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The Co-teacher

By Mubarak Abdessalami

              In particular ESL classrooms, such as crowded ones, the teacher is always torn apart between many tasks to do at the same time. The most strenuous of which are two major ones. First, trying to get students' attention and keeping them quiet and busy all the time. The second one is supervising their work. And these two are the backbone of the teacher's global work. There are some classrooms where the number of students is a tough and a huge burden that the teacher looks helpless as to carry or control. A co-teacher in such an extraordinary environment is an important element to help with classroom management. There are some colleagues who suggest that this coordinator should be an outsider and it is far better if he or she is a native speaker. I have no objection about that but only for special projects assistance. I guess, when we call upon an outsider co-teacher, we are just putting up our lessons and intended activities on probabilities. The presence or the punctuality of the outsider co-teacher are not guaranteed, because of his or her personal work and time schedule, and this will blow apart all the previously planned lesson activities and set chaos to the class. I suggest however that, excellent students in each class can do the job far better than an outsider and that's for many reasons.
  • The outsider co-teacher always requires instructions of what to do during a given activity in a classroom.
  • He or she needs a long time before the students get acquainted with his or her company.
  • It takes a great deal before he or she gets familiar with your teaching approach.
  • He or she takes a longer time before he or she knows exactly about the students' needs.
  • He or she may break out students' attentiveness and concentration.
  • The outsider co-teacher is only a volunteer who is not obliged to come on time or come at all because of his or her own obligations.
  • The outsider co-teacher may interfere with the content or the procedure of an activity or at least disturb the course of action previously set.

              Thus, an outsider volunteer is not quite an ideal co-teacher. On the other hand, if the teacher's assistant is among the students, classes will progress normally and smoothly because:

1st, Local co-teachers are among your students on whom you have got some sort of authority.

2nd, You rarely worry about their absence from classes as they are good and hardworking students and that school is the sole interest for them.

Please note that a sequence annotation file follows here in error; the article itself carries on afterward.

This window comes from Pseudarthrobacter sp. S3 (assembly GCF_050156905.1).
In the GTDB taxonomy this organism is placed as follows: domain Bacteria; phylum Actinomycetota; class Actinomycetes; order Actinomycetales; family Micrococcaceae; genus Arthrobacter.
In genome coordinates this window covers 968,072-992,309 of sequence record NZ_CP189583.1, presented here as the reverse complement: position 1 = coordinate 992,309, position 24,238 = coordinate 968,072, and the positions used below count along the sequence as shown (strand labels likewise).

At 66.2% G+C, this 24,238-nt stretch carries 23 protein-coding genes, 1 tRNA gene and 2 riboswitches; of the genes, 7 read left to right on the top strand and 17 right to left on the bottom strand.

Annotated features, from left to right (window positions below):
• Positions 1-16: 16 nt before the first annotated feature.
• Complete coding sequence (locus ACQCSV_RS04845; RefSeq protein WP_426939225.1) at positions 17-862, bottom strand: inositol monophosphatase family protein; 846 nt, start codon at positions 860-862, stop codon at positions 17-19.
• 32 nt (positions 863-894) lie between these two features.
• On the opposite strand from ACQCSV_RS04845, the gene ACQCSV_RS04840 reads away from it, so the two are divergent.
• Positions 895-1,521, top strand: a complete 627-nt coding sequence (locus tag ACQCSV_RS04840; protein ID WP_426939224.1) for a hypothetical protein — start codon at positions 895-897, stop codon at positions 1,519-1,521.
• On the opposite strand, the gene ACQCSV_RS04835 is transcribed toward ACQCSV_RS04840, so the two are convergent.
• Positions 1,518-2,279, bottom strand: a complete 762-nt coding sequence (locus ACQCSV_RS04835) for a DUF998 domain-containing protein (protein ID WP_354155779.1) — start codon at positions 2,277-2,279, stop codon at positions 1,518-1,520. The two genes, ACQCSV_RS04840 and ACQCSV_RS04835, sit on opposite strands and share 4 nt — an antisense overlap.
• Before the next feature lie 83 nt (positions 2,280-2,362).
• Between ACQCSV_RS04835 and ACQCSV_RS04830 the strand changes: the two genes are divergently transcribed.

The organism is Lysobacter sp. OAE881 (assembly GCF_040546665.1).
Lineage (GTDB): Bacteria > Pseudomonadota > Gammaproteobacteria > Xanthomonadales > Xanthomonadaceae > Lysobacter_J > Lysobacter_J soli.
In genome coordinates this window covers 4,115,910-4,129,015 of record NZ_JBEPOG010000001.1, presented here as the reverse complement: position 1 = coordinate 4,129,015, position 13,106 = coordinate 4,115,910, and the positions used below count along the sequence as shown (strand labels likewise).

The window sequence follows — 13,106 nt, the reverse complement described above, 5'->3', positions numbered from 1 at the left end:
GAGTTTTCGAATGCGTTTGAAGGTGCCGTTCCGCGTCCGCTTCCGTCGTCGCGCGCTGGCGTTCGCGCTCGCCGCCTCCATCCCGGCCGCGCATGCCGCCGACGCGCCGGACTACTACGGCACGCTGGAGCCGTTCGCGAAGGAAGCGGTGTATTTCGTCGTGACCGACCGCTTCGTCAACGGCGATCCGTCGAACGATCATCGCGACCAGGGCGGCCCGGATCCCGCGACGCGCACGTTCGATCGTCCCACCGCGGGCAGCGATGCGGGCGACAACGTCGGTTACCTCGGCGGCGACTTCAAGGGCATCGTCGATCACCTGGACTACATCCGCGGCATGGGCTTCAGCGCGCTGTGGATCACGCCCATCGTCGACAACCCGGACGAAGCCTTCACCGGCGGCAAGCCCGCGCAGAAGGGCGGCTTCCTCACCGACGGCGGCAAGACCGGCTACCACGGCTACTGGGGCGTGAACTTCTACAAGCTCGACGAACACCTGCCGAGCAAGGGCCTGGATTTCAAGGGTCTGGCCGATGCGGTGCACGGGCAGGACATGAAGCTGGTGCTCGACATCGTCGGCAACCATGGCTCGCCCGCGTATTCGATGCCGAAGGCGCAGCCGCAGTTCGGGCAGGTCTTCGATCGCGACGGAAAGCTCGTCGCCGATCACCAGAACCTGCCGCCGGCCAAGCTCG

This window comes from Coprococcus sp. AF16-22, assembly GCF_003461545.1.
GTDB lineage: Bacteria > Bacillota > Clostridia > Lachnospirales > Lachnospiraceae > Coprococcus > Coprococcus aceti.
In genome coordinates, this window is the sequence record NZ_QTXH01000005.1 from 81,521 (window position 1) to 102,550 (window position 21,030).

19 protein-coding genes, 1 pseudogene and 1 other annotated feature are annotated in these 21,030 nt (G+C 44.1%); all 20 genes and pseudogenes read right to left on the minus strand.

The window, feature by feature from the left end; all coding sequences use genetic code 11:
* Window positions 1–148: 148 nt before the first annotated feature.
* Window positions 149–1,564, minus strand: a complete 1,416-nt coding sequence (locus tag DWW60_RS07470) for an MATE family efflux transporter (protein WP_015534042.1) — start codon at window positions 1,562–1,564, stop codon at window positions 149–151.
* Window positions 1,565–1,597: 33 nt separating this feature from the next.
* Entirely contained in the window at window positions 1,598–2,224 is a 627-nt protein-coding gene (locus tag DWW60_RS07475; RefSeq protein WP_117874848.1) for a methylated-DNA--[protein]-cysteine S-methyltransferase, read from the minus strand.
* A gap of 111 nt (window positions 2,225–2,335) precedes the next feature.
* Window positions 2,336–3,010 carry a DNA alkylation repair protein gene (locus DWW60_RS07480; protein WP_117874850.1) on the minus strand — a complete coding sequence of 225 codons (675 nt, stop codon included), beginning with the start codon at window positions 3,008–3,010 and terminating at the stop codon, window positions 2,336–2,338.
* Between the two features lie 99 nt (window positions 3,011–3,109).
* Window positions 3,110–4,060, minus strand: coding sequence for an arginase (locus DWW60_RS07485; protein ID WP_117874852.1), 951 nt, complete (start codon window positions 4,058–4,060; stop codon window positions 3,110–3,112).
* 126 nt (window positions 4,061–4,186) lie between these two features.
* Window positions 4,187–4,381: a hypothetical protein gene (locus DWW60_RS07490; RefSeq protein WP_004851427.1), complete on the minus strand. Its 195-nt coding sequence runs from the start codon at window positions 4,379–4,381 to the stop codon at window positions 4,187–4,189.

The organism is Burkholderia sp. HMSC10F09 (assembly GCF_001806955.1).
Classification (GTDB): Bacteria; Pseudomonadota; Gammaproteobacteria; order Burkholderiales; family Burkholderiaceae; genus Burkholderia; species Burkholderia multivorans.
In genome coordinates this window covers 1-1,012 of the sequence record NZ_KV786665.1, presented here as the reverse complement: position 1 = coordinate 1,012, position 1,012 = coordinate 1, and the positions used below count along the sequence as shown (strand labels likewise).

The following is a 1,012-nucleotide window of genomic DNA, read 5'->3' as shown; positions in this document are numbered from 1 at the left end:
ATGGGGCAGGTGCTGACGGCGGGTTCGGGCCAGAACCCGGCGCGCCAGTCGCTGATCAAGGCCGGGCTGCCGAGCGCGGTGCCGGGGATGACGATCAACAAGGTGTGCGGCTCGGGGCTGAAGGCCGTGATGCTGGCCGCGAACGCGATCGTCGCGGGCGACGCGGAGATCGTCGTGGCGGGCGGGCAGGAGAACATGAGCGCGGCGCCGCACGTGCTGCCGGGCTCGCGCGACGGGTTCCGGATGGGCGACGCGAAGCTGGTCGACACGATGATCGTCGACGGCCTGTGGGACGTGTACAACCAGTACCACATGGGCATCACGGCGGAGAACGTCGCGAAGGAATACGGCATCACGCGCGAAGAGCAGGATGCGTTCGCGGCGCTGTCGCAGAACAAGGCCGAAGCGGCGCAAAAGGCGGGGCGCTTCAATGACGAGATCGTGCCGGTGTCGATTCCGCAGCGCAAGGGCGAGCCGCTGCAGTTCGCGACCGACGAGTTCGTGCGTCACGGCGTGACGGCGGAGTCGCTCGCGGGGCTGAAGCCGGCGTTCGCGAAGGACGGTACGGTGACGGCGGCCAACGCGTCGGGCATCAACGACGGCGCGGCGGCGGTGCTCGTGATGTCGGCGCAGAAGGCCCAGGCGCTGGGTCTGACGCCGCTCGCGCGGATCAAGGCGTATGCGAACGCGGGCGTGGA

3rd, Their position in the classroom as the teacher's right-hand will surely encourage other students to work harder to get some of that privilege.

4th, The teacher can rely on them to manage, monitor, and assist their classmates with understanding and interpreting an exercise, activity, or any task in group work.

5th, The student co-teacher is the intermediate between the teacher and under-confident students. They can understand each other better.

6th, Good students, working as co-teachers, can paraphrase the teacher's assignments, to the slow assimilating students, in the language and the manner students understand best.

7th, The student co-teacher supervision is more tolerated than the teacher's. The members of the groups work relaxingly in the presence of one of their alike but not in the presence of the teacher who is supposed to check for errors and mistakes only.

Finally, these co-teachers do the tasks so excitingly and perfectly that the teacher may just guide the students, provides them with the instructions clearly of what she wants to be accomplished and keeps aloof.

              From hitherto stated advantages, I think excellent students in each group or class or school level can do the job better than a volunteer co-teacher who will always be a stranger for the students. In other words, volunteers are not committed; they have their own preoccupations themselves so you can not rely on their presence whenever you need them. Consequently you have to look for volunteers every time. This diversity and change in volunteers will surely have some impact on your work and on the students as well. It could be a positive impact but also it could have adverse effects. In adult classes this will have no or less effect contrary to younger students. The intimacy of the classroom counts too much for them. I mean that the classroom is their own domain where only the teacher (the mother/father-figure) and the other students (friends) are allowed.

              Apart from this, we should not deny the most considerable help the outsider volunteer could afford in specific projects. Take for example a simulation of a situation where students are supposed to ask for or to sit for an interview to fill in a visa form or any other situation where authentic natural language is required. Local co-teachers cannot be of great help in such real-to-life situations because the others won't take their interviewing for serious. On the opposite of that an outsider volunteer can control this side of sincerity of the task and ask students normal questions about their names, ages, addresses, and so on and so forth. In this case the students' answers will be as well more authentic themselves because they are not answering the teacher's questions for accuracy or fluency check; but for the information of its sake. With an outsider volunteer students are more attentive because they get aware of the fact that they may face a similar challenging situation one day where English is not used for learning purposes but for real life needs.

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